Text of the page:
124 research outputs found

    Monte Carlo study of particle production in diffractive proton-proton collisions at s\sqrt s = 13 TeV with the very forward detector combined with central information

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    Very forward (VF) detectors in hadron colliders, having unique sensitivity to diffractive processes, can be a powerful tool for studying diffractive dissociation by combining them with central detectors. Several Monte Carlo simulation samples in pp-pp collisions at s=13\sqrt s = 13 TeV were analyzed, and different nondiffractive and diffractive contributions were clarified through differential cross sections of forward neutral particles. Diffraction selection criteria in the VF-triggered-event samples were determined by using the central track information. The corresponding selection applicable in real experiments has \approx100% purity and 30%-70% efficiency. Consequently, the central information enables classification of the forward productions into diffraction and nondiffraction categories; in particular, most of the surviving events from the selection belong to low-mass diffraction events at log10(ξx)<5.5\log_{10}(\xi_{x}) < -5.5. Therefore, the combined method can uniquely access the low-mass diffraction regime experimentally.Comment: 10 pages, 16 figures, 1table

    The LHCf experiment at LHC

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    The LHCf experiment will be installed in 2007 on the LHC collider in the forward direction at ±140m from the ATLAS interaction point. The purpose of LHCf is to precisely measure the pion production cross section near zero degrees through the measurement of the photons produced in neutral pion decay. This measurement is crucial for the simulation of the showers induced in the atmosphere by very high energy cosmic rays; the 14 TeV energy available in the center of mass frame corresponds in fact to an equivalent energy of 1017 eV in the laboratory system. The paper focus on the proposed experiment and on the physics results that we expect from it

    Free-Floating planet Mass Function from MOA-II 9-year survey towards the Galactic Bulge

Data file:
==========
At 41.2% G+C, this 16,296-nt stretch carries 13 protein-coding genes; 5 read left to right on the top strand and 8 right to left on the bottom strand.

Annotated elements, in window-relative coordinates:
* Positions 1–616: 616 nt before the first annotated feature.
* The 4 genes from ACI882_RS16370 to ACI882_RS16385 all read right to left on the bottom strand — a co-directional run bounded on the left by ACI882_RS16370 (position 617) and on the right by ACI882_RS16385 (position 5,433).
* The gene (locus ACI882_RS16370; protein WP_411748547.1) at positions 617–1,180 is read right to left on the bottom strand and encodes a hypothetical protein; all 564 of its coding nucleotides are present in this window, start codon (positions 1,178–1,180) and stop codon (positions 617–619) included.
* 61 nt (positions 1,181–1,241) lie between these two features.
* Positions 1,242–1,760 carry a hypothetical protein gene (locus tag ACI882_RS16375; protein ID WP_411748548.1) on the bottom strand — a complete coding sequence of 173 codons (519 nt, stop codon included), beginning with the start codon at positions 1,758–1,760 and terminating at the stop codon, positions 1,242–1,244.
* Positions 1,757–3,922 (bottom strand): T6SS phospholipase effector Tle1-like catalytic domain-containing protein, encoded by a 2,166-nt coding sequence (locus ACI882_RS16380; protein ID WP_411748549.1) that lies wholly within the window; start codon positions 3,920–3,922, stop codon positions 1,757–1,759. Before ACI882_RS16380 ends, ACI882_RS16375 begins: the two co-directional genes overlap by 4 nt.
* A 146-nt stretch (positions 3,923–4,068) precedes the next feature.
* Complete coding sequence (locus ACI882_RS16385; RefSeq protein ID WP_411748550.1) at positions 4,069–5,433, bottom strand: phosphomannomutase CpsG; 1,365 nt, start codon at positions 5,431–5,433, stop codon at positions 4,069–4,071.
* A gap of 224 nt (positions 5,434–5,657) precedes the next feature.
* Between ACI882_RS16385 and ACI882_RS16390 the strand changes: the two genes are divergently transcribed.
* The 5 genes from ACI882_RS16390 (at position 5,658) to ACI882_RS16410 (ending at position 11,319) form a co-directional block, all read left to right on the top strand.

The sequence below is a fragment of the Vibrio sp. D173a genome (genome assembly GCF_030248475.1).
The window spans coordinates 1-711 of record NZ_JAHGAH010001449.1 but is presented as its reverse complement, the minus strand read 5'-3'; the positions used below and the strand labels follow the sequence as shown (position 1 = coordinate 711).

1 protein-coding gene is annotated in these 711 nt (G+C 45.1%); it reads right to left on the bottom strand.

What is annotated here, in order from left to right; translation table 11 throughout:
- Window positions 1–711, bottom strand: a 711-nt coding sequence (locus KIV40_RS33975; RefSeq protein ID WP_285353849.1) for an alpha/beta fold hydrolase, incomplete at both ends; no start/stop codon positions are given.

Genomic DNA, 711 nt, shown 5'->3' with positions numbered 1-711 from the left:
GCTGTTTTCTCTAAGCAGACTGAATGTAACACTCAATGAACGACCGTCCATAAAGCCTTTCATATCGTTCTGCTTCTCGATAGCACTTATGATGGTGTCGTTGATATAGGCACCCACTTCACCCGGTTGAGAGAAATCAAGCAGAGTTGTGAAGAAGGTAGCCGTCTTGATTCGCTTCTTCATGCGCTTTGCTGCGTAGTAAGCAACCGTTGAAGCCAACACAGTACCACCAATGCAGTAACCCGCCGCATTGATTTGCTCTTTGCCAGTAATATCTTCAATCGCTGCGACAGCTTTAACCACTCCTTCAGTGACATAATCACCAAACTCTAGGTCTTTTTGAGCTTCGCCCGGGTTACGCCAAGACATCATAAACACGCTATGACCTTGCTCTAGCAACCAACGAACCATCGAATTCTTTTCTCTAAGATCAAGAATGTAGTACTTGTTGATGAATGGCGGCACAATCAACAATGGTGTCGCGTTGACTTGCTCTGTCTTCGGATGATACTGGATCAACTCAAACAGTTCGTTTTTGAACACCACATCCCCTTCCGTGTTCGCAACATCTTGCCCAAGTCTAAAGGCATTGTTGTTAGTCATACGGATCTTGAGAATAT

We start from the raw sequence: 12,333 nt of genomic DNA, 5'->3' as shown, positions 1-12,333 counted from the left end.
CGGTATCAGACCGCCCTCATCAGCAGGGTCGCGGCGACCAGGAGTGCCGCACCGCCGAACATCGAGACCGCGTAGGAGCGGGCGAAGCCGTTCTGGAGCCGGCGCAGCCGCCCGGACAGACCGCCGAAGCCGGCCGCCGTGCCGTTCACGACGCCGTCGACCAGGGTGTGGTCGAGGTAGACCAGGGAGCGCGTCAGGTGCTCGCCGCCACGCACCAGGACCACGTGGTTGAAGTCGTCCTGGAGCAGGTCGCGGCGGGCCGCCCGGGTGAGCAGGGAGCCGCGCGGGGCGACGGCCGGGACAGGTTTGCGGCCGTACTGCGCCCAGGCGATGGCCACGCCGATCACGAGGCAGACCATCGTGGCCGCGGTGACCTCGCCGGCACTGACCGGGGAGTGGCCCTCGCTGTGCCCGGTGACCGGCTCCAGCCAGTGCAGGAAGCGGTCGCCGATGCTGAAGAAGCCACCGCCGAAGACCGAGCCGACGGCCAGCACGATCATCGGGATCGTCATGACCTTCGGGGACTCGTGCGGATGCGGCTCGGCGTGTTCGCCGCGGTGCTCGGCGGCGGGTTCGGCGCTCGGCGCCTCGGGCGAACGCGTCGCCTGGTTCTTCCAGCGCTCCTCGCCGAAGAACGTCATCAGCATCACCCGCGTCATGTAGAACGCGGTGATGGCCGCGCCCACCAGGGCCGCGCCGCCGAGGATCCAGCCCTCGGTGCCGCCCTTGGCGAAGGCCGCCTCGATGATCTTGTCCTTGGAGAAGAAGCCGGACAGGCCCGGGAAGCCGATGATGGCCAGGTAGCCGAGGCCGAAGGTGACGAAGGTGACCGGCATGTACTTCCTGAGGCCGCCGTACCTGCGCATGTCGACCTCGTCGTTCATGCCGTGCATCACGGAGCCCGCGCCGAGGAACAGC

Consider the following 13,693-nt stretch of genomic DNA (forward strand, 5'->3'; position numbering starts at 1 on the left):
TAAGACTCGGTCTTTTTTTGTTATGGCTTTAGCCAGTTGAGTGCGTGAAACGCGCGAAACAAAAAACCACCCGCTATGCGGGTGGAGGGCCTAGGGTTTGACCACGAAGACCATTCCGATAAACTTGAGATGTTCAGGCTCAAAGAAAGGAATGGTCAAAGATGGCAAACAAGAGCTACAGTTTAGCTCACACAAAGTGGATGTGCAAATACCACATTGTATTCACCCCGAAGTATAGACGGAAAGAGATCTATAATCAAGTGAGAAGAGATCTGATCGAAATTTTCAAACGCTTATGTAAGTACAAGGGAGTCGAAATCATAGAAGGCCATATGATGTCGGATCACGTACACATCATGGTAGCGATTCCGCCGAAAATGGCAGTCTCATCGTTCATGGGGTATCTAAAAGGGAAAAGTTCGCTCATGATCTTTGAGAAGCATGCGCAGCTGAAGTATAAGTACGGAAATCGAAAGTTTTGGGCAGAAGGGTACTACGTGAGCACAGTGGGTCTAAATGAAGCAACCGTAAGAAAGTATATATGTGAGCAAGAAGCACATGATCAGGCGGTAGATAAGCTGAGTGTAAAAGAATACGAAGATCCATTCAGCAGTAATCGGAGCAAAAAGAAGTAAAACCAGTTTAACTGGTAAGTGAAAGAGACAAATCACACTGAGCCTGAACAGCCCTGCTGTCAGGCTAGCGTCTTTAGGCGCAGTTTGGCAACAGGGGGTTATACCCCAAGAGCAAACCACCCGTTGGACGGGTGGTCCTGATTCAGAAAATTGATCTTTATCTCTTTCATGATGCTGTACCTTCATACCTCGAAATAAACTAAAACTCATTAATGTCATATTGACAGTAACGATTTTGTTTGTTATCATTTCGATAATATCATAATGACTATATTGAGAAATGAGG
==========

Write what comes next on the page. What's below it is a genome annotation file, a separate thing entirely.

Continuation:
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    We present the first measurement of the mass function of free-floating planets (FFP) or very wide orbit planets down to an Earth mass, from the MOA-II microlensing survey in 2006-2014. Six events are likely to be due to planets with Einstein radius crossing times, tE<0.5t_{\rm E}<0.5days, and the shortest has tE=0.057±0.016t_{\rm E} = 0.057\pm 0.016days and an angular Einstein radius of θE=0.90±0.14μ\theta_{\rm E} = 0.90\pm 0.14\muas. We measure the detection efficiency depending on both tEt_{\rm E} and θE\theta_{\rm E} with image level simulations for the first time. These short events are well modeled by a power-law mass function, dN4/dlogM=(2.181.40+0.52)×(M/8M)α4dN_4/d\log M = (2.18^{+0.52}_{-1.40})\times (M/8\,M_\oplus)^{-\alpha_4} dex1^{-1}star1^{-1} with α4=0.960.27+0.47\alpha_4 = 0.96^{+0.47}_{-0.27} for M/M<0.02M/M_\odot < 0.02. This implies a total of f=2113+23f= 21^{+23}_{-13} FFP or very wide orbit planets of mass 0.33<M/M<66600.33<M/M_\oplus < 6660 per star, with a total mass of 8047+73M80^{+73}_{-47} M_\oplus per star. The number of FFPs is 1913+2319_{-13}^{+23} times the number of planets in wide orbits (beyond the snow line), while the total masses are of the same order. This suggests that the FFPs have been ejected from bound planetary systems that may have had an initial mass function with a power-law index of α0.9\alpha\sim 0.9, which would imply a total mass of 17152+80M171_{-52}^{+80} M_\oplus star1^{-1}. This model predicts that Roman Space Telescope will detect 988566+1848988^{+1848}_{-566} FFPs with masses down to that of Mars (including 575424+1733575^{+1733}_{ -424} with 0.1M/M10.1 \le M/M_\oplus \le 1). The Sumi(2011) large Jupiter-mass FFP population is excluded.Comment: 17 pages, 7 figures, accepted for publication in A

    Forward photon energy spectrum at LHC 7 TeV p-p collisions measured by LHCf

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    Abstract The LHCf experiment is one of the LHC forward experiments. The aim is to measure the energy and the transverse momentum spectra of photons, neutrons and π 0 's at the very forward region (the pseudo-rapidity range of η > 8.4 ), which should be critical data to calibrate hadron interaction models used in the air shower simulations. LHCf successfully operated at s = 900 GeV and s = 7 TeV proton–proton collisions in 2009 and 2010. We present the first physics result, single photon energy spectra at s = 7 TeV proton–proton collisions and the pseudo-rapidity ranges of η > 10.94 and 8.81 η 8.9 . The obtained spectra were compared with the predictions by several hadron interaction models and the models do not reproduce the experimental results perfectly